As described in an earlier Innovative Outlook article, Governor Baker and Massachusetts state officials have largely taken the approach that it is better not to regulate AVs through legislation, as the technologies are still evolving and legislation can be difficult to modify once passed. Panelist Deborah Hersman of the National Safety Council, shared those concerns, saying “We’ve got to find out how to do this differently” so that any regulations keep up with changing technology. Herman also urged there be more transparency and data sharing regarding specific AV technologies and how well they perform, saying that NTSB investigations after a crash can be challenged by lack of access to such data.
In June 2018, MassDOT entered into a Memorandum of Understanding with several municipalities to help facilitate and expand autonomous vehicle testing on roadways in Massachusetts. As described in a MassDOT blog article, “Following the signing of this MOU, MassDOT and the participating communities will finalize a universal application for companies to use when seeking to test autonomous vehicles and the participating municipalities will identify locations and roadways suitable for autonomous vehicle testing. ‘This agreement will allow companies to responsibly develop and test autonomous vehicle technology in Massachusetts, while ensuring there are uniform safety guidelines in place,’ said Governor Baker [at the MOU signing] . ‘The MOU builds on the existing autonomous vehicle testing framework while simplifying the process for municipalities to work with innovative companies that are seeking to advance transportation, create jobs in our nation leading innovation economy, and improve our quality of life in the Commonwealth.’ …Said Lieutenant Governor Karyn Polito, ‘By creating a standardized process and working collectively with local officials, we can generate economic growth and support our communities as they play a role in the future of innovation and motor vehicle automation.’ Fourteen communities signed the MOU initially, including Boston, Worcester, Arlington, Boston, Braintree, Brookline, Cambridge, Chelse, Medford, Melrose, Newton, Revere, Somerville, Weymouth, Winthrop, and Worcester. In addition, the Massachusetts Department of Conservation and Recreation also joined the MOU, allowing Commonwealth-owned parkways to be available for autonomous vehicle testing.
by Tracy Zafian, Research Fellow, and Courtney Murtagh, UMTC Intern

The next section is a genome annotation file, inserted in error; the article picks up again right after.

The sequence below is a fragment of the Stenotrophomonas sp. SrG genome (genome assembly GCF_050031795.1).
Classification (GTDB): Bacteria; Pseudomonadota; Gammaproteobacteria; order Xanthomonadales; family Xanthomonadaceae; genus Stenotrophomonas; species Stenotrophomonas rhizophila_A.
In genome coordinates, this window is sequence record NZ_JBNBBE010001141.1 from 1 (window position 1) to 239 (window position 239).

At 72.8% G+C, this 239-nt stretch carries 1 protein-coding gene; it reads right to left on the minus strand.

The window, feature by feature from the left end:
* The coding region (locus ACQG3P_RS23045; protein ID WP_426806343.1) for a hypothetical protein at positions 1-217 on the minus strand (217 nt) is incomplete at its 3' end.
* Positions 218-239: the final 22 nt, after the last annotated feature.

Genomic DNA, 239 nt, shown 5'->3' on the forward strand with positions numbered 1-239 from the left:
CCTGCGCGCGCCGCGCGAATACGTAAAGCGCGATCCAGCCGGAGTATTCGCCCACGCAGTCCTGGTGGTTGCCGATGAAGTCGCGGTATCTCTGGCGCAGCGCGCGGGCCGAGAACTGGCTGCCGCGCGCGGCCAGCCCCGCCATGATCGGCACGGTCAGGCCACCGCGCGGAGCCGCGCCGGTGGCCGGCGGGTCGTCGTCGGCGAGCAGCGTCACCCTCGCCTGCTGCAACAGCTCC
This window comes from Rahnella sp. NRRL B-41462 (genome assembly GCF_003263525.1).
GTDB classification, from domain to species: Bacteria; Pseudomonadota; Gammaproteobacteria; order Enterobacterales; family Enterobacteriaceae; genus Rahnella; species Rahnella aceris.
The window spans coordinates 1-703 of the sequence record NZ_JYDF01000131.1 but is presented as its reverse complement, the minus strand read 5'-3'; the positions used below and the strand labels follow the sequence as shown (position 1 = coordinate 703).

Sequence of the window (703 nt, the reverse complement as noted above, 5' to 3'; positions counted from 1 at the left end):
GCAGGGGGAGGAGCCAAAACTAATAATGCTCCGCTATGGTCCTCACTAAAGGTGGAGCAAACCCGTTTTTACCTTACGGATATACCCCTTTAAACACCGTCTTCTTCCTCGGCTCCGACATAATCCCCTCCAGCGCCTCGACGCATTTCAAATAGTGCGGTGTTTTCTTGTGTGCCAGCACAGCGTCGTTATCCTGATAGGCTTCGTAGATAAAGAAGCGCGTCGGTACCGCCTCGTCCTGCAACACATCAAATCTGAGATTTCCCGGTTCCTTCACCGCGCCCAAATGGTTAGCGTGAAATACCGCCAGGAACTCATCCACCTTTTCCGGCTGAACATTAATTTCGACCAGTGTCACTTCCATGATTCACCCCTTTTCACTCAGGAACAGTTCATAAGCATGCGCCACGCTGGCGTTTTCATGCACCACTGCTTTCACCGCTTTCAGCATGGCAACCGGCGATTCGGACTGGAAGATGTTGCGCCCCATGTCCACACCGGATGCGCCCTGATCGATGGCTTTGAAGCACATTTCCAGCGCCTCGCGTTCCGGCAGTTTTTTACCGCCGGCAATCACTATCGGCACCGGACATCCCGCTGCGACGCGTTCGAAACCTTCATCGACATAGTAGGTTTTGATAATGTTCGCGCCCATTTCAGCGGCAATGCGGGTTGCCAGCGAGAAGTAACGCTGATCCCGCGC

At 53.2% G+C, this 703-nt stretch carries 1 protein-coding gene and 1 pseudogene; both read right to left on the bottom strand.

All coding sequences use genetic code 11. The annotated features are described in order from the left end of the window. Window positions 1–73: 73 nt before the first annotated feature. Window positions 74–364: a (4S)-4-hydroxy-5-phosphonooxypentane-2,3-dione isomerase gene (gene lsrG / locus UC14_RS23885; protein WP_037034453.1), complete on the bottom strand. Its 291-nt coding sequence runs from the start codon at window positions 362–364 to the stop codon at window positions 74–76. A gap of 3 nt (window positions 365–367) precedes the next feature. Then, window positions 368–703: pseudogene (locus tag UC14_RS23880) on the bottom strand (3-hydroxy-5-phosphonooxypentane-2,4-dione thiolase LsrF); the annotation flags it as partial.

Roundabouts were introduced to America’s traffic system as a way to increase traffic safety and support greater traffic volumes without extensive new construction. A roundabout’s circular formation works by making incoming vehicles yield to circulating and exiting traffic. This allows cars to maintain a steady traffic flow through the intersection and not have to come to a complete stop. Roundabouts have been proven to be able to handle up to 50 percent more traffic compared to traditional intersections that use traffic signals or stop signs. Further, due to vehicles’ reduced speeds at roundabouts, crash and injury rates can significantly decrease, especially for motorists. According to the Insurance Institute on Highway Safety (IIHS), studies of U.S. intersections that have switched from stop signs or traffic signals to roundabouts have found a decrease in all traffic crashes of 35-47% and a reduction of injury crashes of 72-80%. The IIHS importantly notes that the U.S. studies have focused primarily on single-lane roundabouts. When included in research studies, two-lane roundabouts have been shown to have smaller reductions in crashes compared with single-lane roundabouts or even with increases in crashes. Crashes at roundabouts have also involved bicycle and pedestrians. Non-motorized road users, such as bicyclists and pedestrians, can face several safety and technical challenges when traveling through roundabouts. These challenges can lead to greater crash risk at roundabouts. Dr. Eleni Christofa, UMTC Affiliate Researcher Civil Engineering and Professor Aura Ganz of Electric and Computer Engineering from UMass Amherst are studying the safety of visually impaired pedestrians at roundabouts. Visually impaired pedestrians may be used to having auditory cues from traffic and signals at intersections to know when it’s safe to cross. Roundabouts, designed with continuous traffic flow in mind, may not have such cues. Additionally, it can be difficult for drivers to detect pedestrians at a crosswalk while the driver is focused on navigating a roundabout. Dr. Christofa and Dr. Ganz have developed a new dynamic warning sign to alert drivers entering a roundabout as to where pedestrians are attempting to cross. This sign contains a symbolic traffic circle and symbolic crosswalks for each approach of the roundabout. If a pedestrian is about to cross one of the roundabout’s approaches, they can activate the sign which will then flash to alert drivers where pedestrians are crossing in the roundabout. This is designed to help both with driver awareness of pedestrians and pedestrian safety. The dynamic warning sign will be tested on the UMass Amherst advanced driving simulator this summer. If the sign works as expected, it could be used to help with the safety of pedestrians at roundabouts generally and particularly for the visually impaired and those with mobility impairments who take longer in crosswalks.